The best film of the year so far.
Director: Richard Linklater (Before Midnight)
Cast: Ellar Coltrane (Fast Food Nation), Patricia Arquette (Flirting with Disaster)
Runtime: 165 min.
by John DeSando
“We’re all just winging it.” Dad (Ethan Hawke)
Boyhood is the shortest long movie I have seen in years and one of the best, if not the best of this year. As if director Richard Linklater were imitating life by having the film’s length speed by, an experience not unknown to those of us who have traveled for an all too brief time through this fleeting maze called life. The film uses the same major actors for 12 years, chronicling the passage of Mason (played throughout the dozen years by Ellar Coltrane) from his childhood to the beginning of college.
It’s not just the uniqueness of the long-term casting that makes this an epic of life, a more mundane treatment than Terrence Malick’s The Tree of Life; it’s also the sweet cadence, never hurried, that includes no shocking conflicts, no weird surprises, and yet keeps the audience committed to characters and events as they assess the management of their own lives and families. Boyhood is epic in the sense of longevity and universality, not in the heroic sense because no one here approaches heroic status. But humanity they have in a most realistic way.
As Mason is building his life, writer/director Linklater peppers the script with wisdom from plain people like his dad (Hawke), who at one point counsels him not to long for the buffers in bowling because life doesn’t provide buffers. In the opening quote of this essay, Dad exclaims what the film is surely about: We try our best, but mostly don’t have a plan, learning on the job, so to speak.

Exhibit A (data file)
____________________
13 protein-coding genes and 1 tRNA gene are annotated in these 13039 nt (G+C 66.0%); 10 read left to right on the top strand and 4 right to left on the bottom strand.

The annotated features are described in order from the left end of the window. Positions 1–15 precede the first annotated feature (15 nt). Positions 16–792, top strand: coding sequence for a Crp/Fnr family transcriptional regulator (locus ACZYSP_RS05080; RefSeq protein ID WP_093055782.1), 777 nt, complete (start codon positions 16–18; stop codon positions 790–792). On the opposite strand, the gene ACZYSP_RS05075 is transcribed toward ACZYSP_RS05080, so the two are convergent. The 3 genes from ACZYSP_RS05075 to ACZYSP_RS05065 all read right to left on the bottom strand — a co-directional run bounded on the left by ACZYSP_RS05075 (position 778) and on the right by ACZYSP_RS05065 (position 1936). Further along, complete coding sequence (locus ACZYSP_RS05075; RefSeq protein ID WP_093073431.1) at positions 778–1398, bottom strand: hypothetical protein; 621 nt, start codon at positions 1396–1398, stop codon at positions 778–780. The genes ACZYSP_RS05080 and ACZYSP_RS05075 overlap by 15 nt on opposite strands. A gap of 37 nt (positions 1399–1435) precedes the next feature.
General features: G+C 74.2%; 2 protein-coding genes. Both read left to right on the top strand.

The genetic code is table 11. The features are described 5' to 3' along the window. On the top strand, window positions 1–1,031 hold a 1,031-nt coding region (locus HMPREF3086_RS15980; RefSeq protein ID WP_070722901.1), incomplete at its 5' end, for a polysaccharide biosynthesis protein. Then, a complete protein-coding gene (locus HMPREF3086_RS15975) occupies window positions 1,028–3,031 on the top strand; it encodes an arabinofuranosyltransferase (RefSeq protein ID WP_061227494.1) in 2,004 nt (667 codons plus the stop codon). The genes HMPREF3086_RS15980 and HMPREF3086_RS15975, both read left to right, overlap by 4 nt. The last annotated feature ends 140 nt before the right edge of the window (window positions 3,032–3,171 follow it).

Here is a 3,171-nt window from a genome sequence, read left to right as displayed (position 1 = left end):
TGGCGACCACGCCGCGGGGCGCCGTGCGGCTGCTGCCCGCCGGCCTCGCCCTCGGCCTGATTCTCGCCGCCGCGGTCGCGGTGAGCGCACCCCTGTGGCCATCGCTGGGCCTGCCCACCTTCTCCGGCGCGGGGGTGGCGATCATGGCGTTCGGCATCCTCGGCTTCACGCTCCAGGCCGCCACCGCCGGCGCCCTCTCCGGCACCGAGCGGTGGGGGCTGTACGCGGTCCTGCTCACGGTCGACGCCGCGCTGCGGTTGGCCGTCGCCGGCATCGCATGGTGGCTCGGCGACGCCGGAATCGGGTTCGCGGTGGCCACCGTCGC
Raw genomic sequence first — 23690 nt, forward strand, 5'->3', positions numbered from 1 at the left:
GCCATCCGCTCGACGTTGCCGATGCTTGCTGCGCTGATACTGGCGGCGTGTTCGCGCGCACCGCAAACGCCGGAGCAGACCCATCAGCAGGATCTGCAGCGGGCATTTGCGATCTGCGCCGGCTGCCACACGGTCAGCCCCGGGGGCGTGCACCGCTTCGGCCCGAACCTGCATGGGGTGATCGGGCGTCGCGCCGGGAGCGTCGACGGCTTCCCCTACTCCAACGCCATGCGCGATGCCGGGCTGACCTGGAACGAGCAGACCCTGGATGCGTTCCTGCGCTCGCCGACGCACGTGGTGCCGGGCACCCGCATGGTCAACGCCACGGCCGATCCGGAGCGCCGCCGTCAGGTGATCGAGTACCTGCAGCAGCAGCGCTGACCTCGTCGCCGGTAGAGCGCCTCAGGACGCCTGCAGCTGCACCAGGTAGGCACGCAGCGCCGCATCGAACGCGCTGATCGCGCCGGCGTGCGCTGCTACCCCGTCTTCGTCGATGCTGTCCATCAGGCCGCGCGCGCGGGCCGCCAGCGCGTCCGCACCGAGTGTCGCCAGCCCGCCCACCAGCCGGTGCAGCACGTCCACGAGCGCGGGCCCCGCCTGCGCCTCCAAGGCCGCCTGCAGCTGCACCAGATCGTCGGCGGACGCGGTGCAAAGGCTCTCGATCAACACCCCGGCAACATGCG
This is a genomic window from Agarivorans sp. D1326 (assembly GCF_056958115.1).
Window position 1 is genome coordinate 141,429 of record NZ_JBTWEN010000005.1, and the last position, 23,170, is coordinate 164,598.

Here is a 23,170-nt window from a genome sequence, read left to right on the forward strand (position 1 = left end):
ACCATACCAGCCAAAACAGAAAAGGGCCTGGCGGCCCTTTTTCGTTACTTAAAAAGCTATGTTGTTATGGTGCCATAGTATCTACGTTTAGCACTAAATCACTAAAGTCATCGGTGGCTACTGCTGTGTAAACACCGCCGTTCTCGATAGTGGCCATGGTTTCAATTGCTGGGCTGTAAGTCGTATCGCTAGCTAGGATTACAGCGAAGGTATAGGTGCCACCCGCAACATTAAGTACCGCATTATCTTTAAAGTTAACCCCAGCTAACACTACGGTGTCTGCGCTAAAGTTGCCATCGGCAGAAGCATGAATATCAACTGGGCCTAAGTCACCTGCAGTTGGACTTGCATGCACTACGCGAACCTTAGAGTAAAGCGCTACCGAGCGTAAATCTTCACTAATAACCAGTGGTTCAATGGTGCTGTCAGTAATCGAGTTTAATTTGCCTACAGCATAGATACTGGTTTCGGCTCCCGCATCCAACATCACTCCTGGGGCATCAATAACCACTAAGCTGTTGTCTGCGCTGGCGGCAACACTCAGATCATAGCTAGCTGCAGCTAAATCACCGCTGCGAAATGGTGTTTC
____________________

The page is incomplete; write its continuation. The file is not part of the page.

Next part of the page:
A sign in a classroom exclaims, “You are responsible for your own actions.” Such a non-existential-seeming a film as Boyhood turns out to be a tome on how fortunate we are to get through this life with little training but ultimate responsibility.
"I was somebody's daughter, and then I was somebody's f______ mother.”Mom (Patricia Arquette) reflects on the vicissitudes of trying to craft an individual life in the midst of the world’s expectations for what we should do. Her choices of men have been flawed, and she is not as beautiful as she once was, but she keeps trudging on happy for life giving her children who are turning out well despite the men in their lives.
After the not quite three hours of unremarkable but fascinating episodes of kids growing up and adults aging, one thing is for sure--Andrew Marvell’s Renaissance observation remains true: “But at my back I always hear/Time’s winged chariot hurrying near.”
John DeSando, a Los Angeles Press Club first-place winner for National Entertainment Journalism, hosts WCBE’s It’s Movie Time and co-hosts Cinema Classics. Contact him at JDeSando@Columbus.rr.com